Unformatted text preview: 540:453 Production Control Lecture 4: Forecasting (Ch. 2) Prof. T. Boucher 1 Winter’s Method: Exponential Smoothing
w/ Trend and Seasonality • Basic Data Pattern 2 Winter’s Method: Exponential Smoothing
w/ Trend and Seasonality
• Data Generating Process
X t ,t (at bt )C t t • The Model , let N be the number of seasons
ˆ
ˆˆˆ
(a b )C
F
X
t ,t t ,t t t N • Steps ˆ
– Initialize the model parameters: at bt
ˆ ˆ Ct
– Forecast
– Revise
ˆˆˆ
a b C based on new data
t t t 3 Winter’s Method: Procedure
• Obtain initial estimates of the slope, and the
seasonal factors (a minimum of two seasons of
data)
• Assume we have two seasons of data, each with
N data points
1. Calculate the sample means (V1 and V2) for the two
separate seasons
2. Define the initial trend b0 = (V2 – V1)/N
3. Estimate the initial interception a0 = V2 + b0[(N1)/2]
4. Calculate the initial seasonal factors 4 Example
• quarterly sales data • Initialization
S1 30 48 60 35
4 43.25 54.5 43.25
4 ˆ
b
ˆ
a8 S2 S2 ˆ n 1)
b(
2 42 58 74 44
4 2 .8 3
54.5 2.8( )
2 58.7 54.5 Example
• quarterly sales data • Initialization Ct Xt
ˆ
a0 ˆ
bt Forecasting from period 8 ˆ
X 8, 9 [58.7 2.8(1)]0.8 49.4 ˆ
X 8,10 [58.7 2.8(2)]1.12 72.0 ˆ
X 8,11 [58.7 2.8(3)]1.33 89.2 ˆ
X 8,12 [58.7 2.8(4)]0.75 52.4 7 Updating Model Parameters
• Assume the following forecast and actual for period t = 9 ˆ
X 8, 9 [58.7 2.8(1)]0.8 X9 49.4 48.0 • Update at by smoothing two adjustments to the new level
ˆ
at X
ˆ
[ t ] (1 a)[at
Ct N 1 ˆ
bt 1 ] ˆ
a9 0.2[ 48 (0.8)[58.7 2.8]
0 .8 61.2 • Update Ct by smoothing two adjustments to the new level Xt
[ ] (1
ˆ
at ˆ
Ct ˆ
)Ct ˆ
C1 N 0.2[ 48 (0.8)(0.8)
61.2 0.8 • Update bt by smoothing two adjustments to the new level
ˆ
bt ˆ
[at ˆ
at 1 ] (1 ˆ
)bt 1 ˆ
b9 0.2[61.2 58.7] (0.8)2.8 2.74 8 Updating the forecast for period 10
• Prior Forecast ˆ
X 8,10 [58.7 2.8(2)]1.12 72.0 • Updated Forecast ˆ
X 9,10 [61.2 2.74(1)]1.12 71.6 Confidence Interval of Forecast 10 Time Series Models and Tracking Signals
• • Because time series models are not causal, but depend on the
same variable moving through time, it is possible that the model
parameters will change.
A tracking signal is used to monitor the performance of the model
and will signal when the model should be reevaluated. Tt t
t
i0 Linear Regression
• Used in causal models in which there is a structural
relationship between variables
– amount of advertising and subsequent sales
– amount of fertilizer used per acre and crop yield • Fundamentally different for time series in which there
is no cause and effect relationship necessary Linear Regression
• Data Generating Process: Yi a bX i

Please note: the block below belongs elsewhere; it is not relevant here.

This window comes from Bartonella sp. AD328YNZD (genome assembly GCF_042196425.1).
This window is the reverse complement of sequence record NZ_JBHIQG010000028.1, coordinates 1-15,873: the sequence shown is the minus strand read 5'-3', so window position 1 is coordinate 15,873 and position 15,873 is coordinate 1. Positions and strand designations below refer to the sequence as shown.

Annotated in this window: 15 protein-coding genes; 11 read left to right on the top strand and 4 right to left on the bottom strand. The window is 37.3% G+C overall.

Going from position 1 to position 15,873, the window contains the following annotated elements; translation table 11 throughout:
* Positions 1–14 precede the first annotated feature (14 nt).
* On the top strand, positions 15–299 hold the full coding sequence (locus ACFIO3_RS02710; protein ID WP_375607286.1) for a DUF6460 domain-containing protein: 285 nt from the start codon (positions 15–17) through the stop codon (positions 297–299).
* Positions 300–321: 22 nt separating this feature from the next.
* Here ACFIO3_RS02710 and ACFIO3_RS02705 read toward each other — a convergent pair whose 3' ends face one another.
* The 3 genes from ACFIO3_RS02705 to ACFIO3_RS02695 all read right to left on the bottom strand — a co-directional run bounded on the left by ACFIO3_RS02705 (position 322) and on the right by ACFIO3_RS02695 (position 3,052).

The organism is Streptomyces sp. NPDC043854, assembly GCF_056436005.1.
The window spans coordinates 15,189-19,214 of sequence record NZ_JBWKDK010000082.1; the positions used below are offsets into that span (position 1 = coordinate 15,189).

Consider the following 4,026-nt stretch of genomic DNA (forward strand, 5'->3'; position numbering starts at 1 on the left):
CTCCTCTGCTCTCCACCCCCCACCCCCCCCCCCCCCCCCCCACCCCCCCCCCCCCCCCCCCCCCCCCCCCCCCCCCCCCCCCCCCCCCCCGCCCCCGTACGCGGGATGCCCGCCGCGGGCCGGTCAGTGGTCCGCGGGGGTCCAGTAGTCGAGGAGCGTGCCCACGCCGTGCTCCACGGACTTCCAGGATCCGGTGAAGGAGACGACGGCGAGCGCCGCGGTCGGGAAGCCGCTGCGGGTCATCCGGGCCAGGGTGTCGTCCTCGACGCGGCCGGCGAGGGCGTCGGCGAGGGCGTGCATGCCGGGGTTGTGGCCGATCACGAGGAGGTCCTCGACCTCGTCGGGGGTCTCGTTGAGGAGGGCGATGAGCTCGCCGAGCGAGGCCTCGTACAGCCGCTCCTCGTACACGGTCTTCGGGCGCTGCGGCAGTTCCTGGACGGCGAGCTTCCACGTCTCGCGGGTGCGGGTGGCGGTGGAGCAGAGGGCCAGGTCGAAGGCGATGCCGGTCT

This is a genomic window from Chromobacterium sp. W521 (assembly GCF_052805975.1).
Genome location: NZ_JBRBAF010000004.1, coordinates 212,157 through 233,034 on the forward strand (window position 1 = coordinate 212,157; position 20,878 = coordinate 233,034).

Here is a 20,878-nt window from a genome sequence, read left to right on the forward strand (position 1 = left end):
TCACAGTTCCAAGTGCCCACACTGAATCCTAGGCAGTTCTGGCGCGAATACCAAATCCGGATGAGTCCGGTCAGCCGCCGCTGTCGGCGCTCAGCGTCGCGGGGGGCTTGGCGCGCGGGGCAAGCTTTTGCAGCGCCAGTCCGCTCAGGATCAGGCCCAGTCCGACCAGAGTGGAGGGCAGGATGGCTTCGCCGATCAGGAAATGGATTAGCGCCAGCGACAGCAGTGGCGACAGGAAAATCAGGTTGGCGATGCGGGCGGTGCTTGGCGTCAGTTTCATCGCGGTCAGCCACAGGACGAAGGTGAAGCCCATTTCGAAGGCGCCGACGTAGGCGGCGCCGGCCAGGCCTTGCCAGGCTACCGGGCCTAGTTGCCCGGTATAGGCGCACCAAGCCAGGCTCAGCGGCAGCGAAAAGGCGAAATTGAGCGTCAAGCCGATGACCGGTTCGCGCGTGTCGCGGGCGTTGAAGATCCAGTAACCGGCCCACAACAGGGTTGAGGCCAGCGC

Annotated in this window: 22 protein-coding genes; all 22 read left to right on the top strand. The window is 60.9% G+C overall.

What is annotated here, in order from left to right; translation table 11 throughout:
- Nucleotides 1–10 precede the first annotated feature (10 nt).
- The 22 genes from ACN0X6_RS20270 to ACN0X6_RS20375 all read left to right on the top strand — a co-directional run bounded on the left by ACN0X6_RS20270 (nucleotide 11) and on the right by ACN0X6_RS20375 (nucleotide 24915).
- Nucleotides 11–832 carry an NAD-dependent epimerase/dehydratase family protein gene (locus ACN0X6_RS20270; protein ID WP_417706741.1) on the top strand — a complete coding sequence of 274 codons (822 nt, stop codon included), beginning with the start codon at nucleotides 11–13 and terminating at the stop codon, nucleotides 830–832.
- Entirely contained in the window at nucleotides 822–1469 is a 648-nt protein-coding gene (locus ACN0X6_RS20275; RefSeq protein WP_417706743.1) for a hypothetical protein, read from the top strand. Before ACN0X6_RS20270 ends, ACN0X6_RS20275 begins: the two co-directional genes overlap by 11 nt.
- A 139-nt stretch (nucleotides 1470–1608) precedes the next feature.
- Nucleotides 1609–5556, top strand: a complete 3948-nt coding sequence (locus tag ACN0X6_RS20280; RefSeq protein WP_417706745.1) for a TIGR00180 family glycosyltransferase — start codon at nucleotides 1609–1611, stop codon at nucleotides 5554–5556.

e ~ NID( ei
0, e ) • Model: need to estimate the parameters a and b Yi a bX i Linear Regression
• If we have data with paired observations of X and Y, we can
empirically derive the parameters of the model by finding the
linear function that minimizes the sum of squared errors. ei
L n ei 2 i1 2 n
i1 (Yi
(Yi ˆ
Yi ) 2 ˆ
Yi ) 2
n (Yi ˆˆ
a bX i ) 2 i1 • Transform the data set and the model by moving the reference
point to
and
Y
X L n
i1 {(Yi ˆ
Y ) b( X i X )}2 Linear Regression
• The regression line goes through
the mean of X and Y. Yi ˆ
a
L n ei n 2 i1 L i1 n
i1 {(Yi (Yi ˆ
Yi ) n 2 ˆ
b( X i Y Y
(Yi ˆˆ
a bX i ) 2 i1 ˆ
Y ) b( X i ˆ
bX X )}2 X) Linear Regression
n L ˆ
Y ) b( X i {(Yi X )}2 i1 • Taking partial derivatives: L
Y n 2 [Yi Y ˆ
b( X i X )] 0 i1 L
ˆ
b 2 n [Yi Y ˆ
b( X i X )]( X i X) 0 i1 • Which Yields:
n ˆ
b • Also: Yi ( X i X) i1
n (X i
i1 X) 2 ˆ
a Y ˆ
bX Linear Regression
• Example: X 400 Y 60 • Model: • Computations:
n ˆ
b i1
n Yi ( X i
(X i X)
X )2 19000
280000 ˆ
Yi
0.068 32.8 0.068 X i
• Estimation: i1 ˆ
a Y ˆ
bX 60 0.068(400) 32.8 ˆ
Yi 32.8 0.068(500) 66.8 Linear Regression
Prediction Interval: it can be shown that the 95% confidence interval
around a forecast is given by s s2 2 1
n2 1
(35.72)
5 [Yi ˆ
Yi ] 7.144 2 CI CI ˆ
Yk ˆ
Yk 1
t0.025 s
n 1
t 0.025 s
n
( X k X )2
ˆ
1; Y700
( X i X )2 X k2
X i2 1 2.571(2.67) 1
7 90000
1 8.31
280000 Linear Regression
• Coefficient of Multiple Determination, R2: • If you had no function, Y would be the “best guess” at any given value of X. ˆ
• b( X i X ) is the amount of variation “explained” by the function.
ˆ
[b( X i R 2 1 X )] 2 i (Yi
i Y) 2 0 R2 1 Linear Regression
• Example: ˆ
[b( X i
R2 1 X )] 2 i (Yi
i Y) 2 1 1294.72
1325 0.98 Quantitative Forecasting Applications
Small and Large Firms
Low
Sales
Technique
Moving average
Straight line projection
Naive
Exponential smoothing
Regression
Simulation
Classical decomposition
BoxJenkins
Number of Firms High
Sales < $100M > $500M 29.6%
14.8%
18.5%
14.8%
22.2%
3.7%
3.7%
3.7%
27 29.2%
14.6%
14.6%
20.8%
27.1%
10.4%
8.3%
6.3%
48 Source: Nada Sanders and Karl Mandrodt (1994) “Practitioners Continue to Rely on Judgmental Forecasting
Methods Instead of Quantitative Methods,” Interfaces, vol. 24, no. 2, pp. 92100. 21 Time Series Forecasting using Excel
• Excel can be used to develop forecasts:
– Moving average
– Exponential smoothing
– Linear trend line 1222 ...
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This note was uploaded on 11/13/2011 for the course PHY 341 taught by Professor Gawsier during the Spring '11 term at Rutgers.
 Spring '11
 Gawsier
 Physics

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